Cameron- I think they're cool, but just cool. If they're necessary, which I believe is rare, great, but otherwise a wasted expense that is usually sold dishonestly in my opinion.

Do you feel the same?


What do you mean by they're? Encapsulation?

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Nathan
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I mean any of these crawl space systems, waterproofing, etc.

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Brad Brinke
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Oh good. As you know I have a company that encapsulates crawls. What we do is not dishonest. What we do is help people with their crawlspace issues.

So if you have mold in your crawlspace, where else might it show up?
If you have a wet crawlspace due to the water table, how do you fix it?
When the humidity in the south gets to 90%, how do you keep your crawlspace dry?

A wasted expense is new windows for energy efficiency, solar panels on an inefficient home, installing a 95% furnace and leaving the ductwork from 1988....the list goes on.


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Nathan
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bbrinke wrote:Oh good. As you know I have a company that encapsulates crawls. What we do is not dishonest. What we do is help people with their crawlspace issues.

So if you have mold in your crawlspace, where else might it show up?
If you have a wet crawlspace due to the water table, how do you fix it?
When the humidity in the south gets to 90%, how do you keep your crawlspace dry?

A wasted expense is new windows for energy efficiency, solar panels on an inefficient home, installing a 95% furnace and leaving the ductwork from 1988....the list goes on.



I'm sure you sell it honestly, it's also probably a great recommendation more often in your neck of the woods at lower elevations and higher humidity levels than in my neck of the woods or Cameron's.

What I see very frequently here is a high water table being blamed for water issues when it is a surface water issue... "Here's your $8000 solution for bad grading and missing downspouts".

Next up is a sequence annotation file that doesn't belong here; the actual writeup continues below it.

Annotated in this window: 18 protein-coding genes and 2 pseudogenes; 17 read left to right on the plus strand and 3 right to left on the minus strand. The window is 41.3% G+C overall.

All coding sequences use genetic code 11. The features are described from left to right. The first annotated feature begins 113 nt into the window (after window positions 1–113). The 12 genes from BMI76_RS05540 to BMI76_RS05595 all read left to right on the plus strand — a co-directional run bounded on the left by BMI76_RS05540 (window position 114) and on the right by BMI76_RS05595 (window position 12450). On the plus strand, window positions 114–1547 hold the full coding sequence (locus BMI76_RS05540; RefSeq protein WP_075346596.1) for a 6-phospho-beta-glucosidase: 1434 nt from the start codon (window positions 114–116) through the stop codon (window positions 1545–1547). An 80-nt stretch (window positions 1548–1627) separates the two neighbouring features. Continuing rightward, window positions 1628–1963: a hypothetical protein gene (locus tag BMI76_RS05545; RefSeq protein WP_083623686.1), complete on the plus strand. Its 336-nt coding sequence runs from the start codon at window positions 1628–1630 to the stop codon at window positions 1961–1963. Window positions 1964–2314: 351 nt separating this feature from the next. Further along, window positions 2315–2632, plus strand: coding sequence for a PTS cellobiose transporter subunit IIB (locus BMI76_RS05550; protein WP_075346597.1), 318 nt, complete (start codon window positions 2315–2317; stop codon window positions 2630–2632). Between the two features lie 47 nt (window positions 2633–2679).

You're an expert, say your piece about how it works in your area. Give us a link to that company as well!

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Cameron Anderson
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Nathan wrote:It's interesting how Cameron and I live in virtually the same place when it comes to drainage issues and foundation types (and soil types and Radon levels and just about everything else), yet we have different views on it.

Both of us agree it's not necessary or code, but he says it's a good idea.

Cameron- I think they're cool, but just cool. If they're necessary, which I believe is rare, great, but otherwise a wasted expense that is usually sold dishonestly in my opinion.

Do you feel the same?

It depends on what you and I are referring to. Based on your exchange with Brad, we're not referring to the same thing. Damp proofing is just a moisture barrier coating on the exterior of the foundation walls. Based on Juan mentioning that, I assumed the drainage system he was referring to was a footing tile. At a minimum I think those should be present but an interior encapsulation or drainage system, while cool I agree, is well beyond what is needed to maintain a dry crawlspace.

I have two very dry crawlspaces because I maintain exterior drainage and both are covered with a simple plastic vapor barrier and ventilated well.

This message was edited 1 time. Last update was at 12/19/2014 07:15 PM EST

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Nathan
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So I take it you don't have these crawl space systems guys going door to door in your neighborhood trying to sell $10,000 crawl space renovations?

I think we were talking about two different things.

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Cameron Anderson
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Nathan wrote:So I take it you don't have these crawl space systems guys going door to door in your neighborhood trying to sell $10,000 crawl space renovations?

I think we were talking about two different things.

We're on the same page now. I still don't know what Juan was referring to in his OP.

Juan, what did you mean by "damp-proofing"? On the interior of the crawlspace walls?

Cameron Anderson
Illinois Licensed Inspector
homeinspectionpeoria.com
Inspecting since 2004
309-712-1556
Peoria, Illinois